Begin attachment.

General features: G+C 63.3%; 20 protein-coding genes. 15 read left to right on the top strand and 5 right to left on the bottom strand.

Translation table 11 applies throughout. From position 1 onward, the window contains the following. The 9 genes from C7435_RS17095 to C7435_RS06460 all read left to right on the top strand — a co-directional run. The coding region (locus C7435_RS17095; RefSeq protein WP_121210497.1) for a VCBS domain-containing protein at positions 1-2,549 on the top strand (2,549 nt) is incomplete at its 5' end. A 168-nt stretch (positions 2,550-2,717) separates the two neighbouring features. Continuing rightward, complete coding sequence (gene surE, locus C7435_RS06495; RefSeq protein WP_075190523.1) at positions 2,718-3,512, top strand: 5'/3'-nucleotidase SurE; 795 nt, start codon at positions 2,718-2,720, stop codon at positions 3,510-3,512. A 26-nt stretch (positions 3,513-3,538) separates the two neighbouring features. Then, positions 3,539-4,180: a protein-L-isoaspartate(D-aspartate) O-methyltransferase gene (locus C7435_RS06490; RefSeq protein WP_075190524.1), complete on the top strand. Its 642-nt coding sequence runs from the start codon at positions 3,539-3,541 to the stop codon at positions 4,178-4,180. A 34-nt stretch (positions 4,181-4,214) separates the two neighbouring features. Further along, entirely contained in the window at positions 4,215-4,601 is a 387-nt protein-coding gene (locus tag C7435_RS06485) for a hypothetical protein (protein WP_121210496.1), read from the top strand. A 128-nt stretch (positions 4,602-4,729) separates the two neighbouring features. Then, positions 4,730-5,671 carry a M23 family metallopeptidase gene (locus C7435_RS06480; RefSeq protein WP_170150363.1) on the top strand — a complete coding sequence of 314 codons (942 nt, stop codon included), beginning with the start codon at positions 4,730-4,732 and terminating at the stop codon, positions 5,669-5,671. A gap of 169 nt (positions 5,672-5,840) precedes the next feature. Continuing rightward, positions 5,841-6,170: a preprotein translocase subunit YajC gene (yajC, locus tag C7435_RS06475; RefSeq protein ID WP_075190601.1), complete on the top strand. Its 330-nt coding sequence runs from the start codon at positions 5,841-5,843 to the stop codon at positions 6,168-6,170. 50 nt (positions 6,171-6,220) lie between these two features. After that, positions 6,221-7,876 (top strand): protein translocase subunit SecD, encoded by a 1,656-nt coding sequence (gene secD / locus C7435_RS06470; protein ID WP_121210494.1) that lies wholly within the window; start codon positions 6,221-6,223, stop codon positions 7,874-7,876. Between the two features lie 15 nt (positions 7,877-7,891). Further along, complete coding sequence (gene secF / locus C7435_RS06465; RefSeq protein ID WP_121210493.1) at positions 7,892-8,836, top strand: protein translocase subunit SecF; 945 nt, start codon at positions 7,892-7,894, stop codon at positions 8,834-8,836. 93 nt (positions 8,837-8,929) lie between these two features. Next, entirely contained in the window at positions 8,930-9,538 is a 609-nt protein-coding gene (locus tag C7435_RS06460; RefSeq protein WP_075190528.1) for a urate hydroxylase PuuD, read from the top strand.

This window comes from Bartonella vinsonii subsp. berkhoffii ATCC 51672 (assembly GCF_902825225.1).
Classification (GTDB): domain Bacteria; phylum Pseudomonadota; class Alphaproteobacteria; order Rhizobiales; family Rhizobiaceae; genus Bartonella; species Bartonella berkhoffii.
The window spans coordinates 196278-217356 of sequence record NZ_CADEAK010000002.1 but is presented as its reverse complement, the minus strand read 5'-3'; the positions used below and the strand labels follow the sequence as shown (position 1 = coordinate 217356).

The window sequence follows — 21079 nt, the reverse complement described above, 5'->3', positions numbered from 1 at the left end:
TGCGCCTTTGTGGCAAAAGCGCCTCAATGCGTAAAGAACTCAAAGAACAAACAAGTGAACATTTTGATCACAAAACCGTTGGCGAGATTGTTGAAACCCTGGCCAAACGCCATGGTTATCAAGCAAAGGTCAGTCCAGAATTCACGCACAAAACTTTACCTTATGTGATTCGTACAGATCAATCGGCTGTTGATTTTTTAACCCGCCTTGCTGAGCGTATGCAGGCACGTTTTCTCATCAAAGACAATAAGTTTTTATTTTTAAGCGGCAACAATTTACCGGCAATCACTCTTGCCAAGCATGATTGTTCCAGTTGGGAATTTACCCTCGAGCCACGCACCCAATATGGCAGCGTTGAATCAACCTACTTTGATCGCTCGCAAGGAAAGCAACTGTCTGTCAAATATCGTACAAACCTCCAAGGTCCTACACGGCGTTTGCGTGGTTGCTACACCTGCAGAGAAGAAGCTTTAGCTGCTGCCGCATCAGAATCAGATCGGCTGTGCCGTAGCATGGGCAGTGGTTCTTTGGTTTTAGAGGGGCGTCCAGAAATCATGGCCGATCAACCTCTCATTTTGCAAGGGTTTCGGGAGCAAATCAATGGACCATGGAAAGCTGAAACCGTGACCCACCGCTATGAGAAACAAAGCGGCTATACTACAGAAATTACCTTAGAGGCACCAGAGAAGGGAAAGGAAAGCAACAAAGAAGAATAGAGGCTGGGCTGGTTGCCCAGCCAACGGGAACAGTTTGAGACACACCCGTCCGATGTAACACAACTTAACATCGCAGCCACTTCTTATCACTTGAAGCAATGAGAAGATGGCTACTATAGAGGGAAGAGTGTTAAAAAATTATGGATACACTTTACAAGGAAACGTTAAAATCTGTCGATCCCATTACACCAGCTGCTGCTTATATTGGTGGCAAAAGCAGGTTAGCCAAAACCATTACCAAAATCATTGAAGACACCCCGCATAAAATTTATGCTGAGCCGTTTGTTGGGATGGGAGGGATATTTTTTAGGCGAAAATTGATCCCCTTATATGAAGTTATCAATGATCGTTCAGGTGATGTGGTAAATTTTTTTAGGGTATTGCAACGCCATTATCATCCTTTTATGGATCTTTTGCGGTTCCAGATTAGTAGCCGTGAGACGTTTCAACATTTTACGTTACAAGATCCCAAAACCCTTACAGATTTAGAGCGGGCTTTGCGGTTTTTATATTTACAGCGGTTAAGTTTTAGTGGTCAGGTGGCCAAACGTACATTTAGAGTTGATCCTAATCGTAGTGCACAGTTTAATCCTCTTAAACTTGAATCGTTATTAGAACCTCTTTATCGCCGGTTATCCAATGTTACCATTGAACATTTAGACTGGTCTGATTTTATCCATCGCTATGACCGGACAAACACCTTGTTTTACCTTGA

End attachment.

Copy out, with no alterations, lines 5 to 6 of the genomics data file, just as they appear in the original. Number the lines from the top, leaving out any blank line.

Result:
The window spans coordinates 196278-217356 of sequence record NZ_CADEAK010000002.1 but is presented as its reverse complement, the minus strand read 5'-3'; the positions used below and the strand labels follow the sequence as shown (position 1 = coordinate 217356).

The window sequence follows — 21079 nt, the reverse complement described above, 5'->3', positions numbered from 1 at the left end: